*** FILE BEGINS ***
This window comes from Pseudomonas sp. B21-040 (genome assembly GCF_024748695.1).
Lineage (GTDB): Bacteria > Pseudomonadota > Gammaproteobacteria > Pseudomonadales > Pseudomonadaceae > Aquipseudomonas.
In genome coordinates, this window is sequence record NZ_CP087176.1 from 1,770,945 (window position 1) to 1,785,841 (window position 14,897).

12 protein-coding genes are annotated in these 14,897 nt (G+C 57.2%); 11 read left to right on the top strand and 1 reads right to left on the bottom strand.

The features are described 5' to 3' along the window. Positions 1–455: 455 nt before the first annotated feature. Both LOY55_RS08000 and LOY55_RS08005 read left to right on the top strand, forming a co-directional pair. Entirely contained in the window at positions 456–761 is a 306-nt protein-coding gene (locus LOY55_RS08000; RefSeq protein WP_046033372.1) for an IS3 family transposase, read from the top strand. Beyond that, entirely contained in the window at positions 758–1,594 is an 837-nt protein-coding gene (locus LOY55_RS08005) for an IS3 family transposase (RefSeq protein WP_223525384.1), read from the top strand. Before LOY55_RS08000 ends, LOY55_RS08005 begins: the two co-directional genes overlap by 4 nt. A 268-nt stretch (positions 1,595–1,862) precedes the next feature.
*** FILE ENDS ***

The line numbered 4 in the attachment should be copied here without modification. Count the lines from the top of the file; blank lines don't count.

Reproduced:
12 protein-coding genes are annotated in these 14,897 nt (G+C 57.2%); 11 read left to right on the top strand and 1 reads right to left on the bottom strand.